So, there’s this girl. She’s tragically orphaned and richer than anyone on the planet. Every guy she meets falls in love with her, but in between torrid romances she rejects them all because she dedicated to what is Pure and Good. She has genius level intellect, Olympic-athelete level athletic ability and incredible good looks. She is consumed by terrible angst, but this only makes guys want her more. She has no superhuman abilities, yet she is more competent than her superhuman friends and defeats superhumans with ease. She has unshakably loyal friends and allies, despite the fact she treats them pretty badly. They fear and respect her, and defer to her orders. Everyone is obsessed with her, even her enemies are attracted to her. She can plan ahead for anything and she’s generally right with any conclusion she makes. People who defy her are inevitably wrong.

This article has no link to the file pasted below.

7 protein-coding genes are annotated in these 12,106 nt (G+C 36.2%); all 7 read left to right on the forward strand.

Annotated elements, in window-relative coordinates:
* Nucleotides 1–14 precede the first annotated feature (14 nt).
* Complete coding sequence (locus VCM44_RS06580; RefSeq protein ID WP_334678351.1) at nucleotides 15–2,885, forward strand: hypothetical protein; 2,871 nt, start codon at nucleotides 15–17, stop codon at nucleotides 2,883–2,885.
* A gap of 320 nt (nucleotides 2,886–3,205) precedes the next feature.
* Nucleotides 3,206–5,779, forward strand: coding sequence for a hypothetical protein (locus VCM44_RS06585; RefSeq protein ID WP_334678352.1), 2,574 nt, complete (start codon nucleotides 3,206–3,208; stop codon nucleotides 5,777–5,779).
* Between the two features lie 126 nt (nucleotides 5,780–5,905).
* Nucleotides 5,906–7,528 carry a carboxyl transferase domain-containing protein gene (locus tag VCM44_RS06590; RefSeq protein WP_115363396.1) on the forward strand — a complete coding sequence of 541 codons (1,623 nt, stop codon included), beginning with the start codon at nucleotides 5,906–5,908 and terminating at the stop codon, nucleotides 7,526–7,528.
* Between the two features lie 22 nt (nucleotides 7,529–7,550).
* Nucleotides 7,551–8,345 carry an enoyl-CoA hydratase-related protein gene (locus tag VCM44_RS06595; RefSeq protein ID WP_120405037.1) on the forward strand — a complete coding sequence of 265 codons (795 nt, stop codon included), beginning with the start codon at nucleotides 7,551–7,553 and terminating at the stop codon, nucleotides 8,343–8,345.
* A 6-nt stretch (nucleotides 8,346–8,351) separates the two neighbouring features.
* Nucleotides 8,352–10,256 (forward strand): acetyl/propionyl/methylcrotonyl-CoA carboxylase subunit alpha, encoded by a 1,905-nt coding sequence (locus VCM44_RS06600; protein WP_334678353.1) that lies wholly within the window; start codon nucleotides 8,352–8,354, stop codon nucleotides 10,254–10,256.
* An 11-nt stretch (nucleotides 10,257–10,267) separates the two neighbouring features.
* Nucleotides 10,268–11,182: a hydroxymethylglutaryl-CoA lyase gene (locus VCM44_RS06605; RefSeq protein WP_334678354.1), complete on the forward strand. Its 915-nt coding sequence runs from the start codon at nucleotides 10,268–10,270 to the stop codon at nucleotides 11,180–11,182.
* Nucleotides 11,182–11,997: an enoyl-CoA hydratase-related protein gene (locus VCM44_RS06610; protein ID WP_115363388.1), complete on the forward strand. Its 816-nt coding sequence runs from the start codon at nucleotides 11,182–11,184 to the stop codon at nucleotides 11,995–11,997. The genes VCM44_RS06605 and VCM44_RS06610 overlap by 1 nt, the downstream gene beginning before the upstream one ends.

God, what a Mary Sue.
I just described Batman.
WILL AUTO-REBLOG FOREVER.
I loathe the “Mary Sue” criticism. It’s so damaging to female characters in narratives because it can instantly invalidate any good aspects she may possess. Female characters are underrepresented and have been butchered to no end by male writers (in all forms of story-telling) that we need to instead work on fostering a culture that can recognize what’s done right and work on improving what’s wrong. Constructive criticism is good and necessary for improvement, but to so easily invalidate a character by saying “She’s a Mary Sue” is lazy and destructive to all female characters who must then meet a certain criteria to NOT be considered a Mary Sue.